Can you think of a time when you didn’t have any thoughts floating around in your mind? A time when your mind was completely still with no disruptions? As humans, we all have thoughts – All day, our minds are constantly going. We often have a tendency to get all caught up in our thoughts, to accept our thoughts as truths, to believe our thoughts fully. This getting all caught up has a name – Cognitive fusion.
When we are fused with our thoughts, we will often try anything to avoid, suppress, or get rid of unwanted thoughts. Have you ever found yourself trying desperately to make a thought go away, only to find that it is all you can think about? What if I told you not to think about pink elephants? I am willing to bet that you pictured a pink elephant just now!
Luckily, there is a way to alter the function of our thoughts by changing the ways that we interact with them. This is called cognitive defusion. Russ Harris, renowned author and trainer of Acceptance and Commitment Therapy (ACT) defines cognitive defusion as “learning to “step back” and separate or detach from our thoughts, images, and memories”. The purpose of cognitive defusion is to observe our thoughts as what they are, and to hold them lightly versus firmly grasping to them.
When to Use Defusion:
- When the chatter of your mind functions as a barrier and keeps you from being present in your life
- When you find that your thoughts are spiraling, and you are having difficulty quieting them
- When you are faced with a thought that is uncomfortable, and you experience the urge to avoid or suppress the thought
How to Practice Defusion:
Create Distance From The Thought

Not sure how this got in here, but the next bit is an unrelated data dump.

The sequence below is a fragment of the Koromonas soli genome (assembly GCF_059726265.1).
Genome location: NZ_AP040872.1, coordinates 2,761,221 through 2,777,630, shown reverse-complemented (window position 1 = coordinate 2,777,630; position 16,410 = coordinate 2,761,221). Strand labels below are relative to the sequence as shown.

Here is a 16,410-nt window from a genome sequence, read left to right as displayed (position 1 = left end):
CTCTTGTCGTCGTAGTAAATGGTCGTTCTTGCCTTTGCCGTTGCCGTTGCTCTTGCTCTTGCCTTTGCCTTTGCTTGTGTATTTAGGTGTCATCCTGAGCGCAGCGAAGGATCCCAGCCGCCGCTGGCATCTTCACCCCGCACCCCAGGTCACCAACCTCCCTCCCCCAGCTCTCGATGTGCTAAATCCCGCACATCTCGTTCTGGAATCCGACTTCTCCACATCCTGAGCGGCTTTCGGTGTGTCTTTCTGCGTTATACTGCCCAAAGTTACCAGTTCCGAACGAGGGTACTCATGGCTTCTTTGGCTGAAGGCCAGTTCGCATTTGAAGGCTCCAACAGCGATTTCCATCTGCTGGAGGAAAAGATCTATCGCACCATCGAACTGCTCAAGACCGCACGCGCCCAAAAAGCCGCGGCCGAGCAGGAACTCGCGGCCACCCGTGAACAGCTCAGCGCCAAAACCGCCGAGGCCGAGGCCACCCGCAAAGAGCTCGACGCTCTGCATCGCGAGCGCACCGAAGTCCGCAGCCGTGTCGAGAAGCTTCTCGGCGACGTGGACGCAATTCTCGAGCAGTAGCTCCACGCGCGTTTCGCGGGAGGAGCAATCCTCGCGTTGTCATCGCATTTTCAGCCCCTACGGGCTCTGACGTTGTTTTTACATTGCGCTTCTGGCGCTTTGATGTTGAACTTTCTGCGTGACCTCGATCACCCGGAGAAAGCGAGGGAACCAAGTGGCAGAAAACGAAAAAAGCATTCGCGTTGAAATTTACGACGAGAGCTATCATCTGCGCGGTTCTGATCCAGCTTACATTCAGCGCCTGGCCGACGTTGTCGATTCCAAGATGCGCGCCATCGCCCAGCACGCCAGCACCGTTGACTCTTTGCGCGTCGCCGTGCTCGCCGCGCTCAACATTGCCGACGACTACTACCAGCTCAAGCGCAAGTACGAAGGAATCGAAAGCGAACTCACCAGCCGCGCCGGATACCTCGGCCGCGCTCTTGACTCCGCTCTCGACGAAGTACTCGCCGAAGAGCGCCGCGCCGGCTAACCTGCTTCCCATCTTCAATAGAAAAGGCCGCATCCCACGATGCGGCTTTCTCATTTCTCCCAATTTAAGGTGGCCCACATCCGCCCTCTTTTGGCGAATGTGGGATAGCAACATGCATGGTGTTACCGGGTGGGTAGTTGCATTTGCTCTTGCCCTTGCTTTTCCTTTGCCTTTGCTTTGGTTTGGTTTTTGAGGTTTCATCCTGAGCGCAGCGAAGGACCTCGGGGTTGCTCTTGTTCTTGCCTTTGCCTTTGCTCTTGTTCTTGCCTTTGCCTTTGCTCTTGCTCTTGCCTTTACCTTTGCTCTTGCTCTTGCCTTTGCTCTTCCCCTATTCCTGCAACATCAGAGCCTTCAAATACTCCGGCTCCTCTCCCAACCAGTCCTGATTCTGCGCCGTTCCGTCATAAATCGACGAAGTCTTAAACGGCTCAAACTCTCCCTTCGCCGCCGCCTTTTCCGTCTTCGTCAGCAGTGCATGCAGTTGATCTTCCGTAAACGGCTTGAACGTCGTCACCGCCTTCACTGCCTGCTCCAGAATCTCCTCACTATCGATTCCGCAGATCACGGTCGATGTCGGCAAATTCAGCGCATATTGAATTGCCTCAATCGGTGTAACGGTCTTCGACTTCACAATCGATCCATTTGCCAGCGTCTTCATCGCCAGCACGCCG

Notice the thought that you are having, then add “I am having the thought that” to the beginning of the statement. This will allow you to create distance between yourself and the thought, and recognize it for what it is: a thought, and not your truth. Example: “I am having the thought that I am an awful person.”
Offer thanks toward your mind, and show appreciation for the thoughts that it produces. Example: “Thank you, brain, for that thought.”
Passengers On a Bus
You are in the driver seat, while the passengers (your thoughts) are shouting loudly, criticizing your driving, or distracting your ability to operate the vehicle. You can allow this to happen, while also paying attention to the road ahead. Example: “There are a lot of loud passengers on this bus, but I am going to keep driving.”
Sing Your Thoughts
Instead of allowing your thoughts to bounce around in your mind, begin to sing them aloud. You can sing them to the tune of “Happy Birthday”, or make up your own song. You may also imagine that your thoughts are spoken in the voice of your favorite celebrity, cartoon character, or news anchor (try Matthew McConaughey, Bugs Bunny, or Al Roker). To take this one step further, add physical movement such as jazz hands or spinning in circles. While the thoughts may not go away completely, you may find that you achieved separation or distance from your thoughts.
Source: Act Made Simple – Russ Harris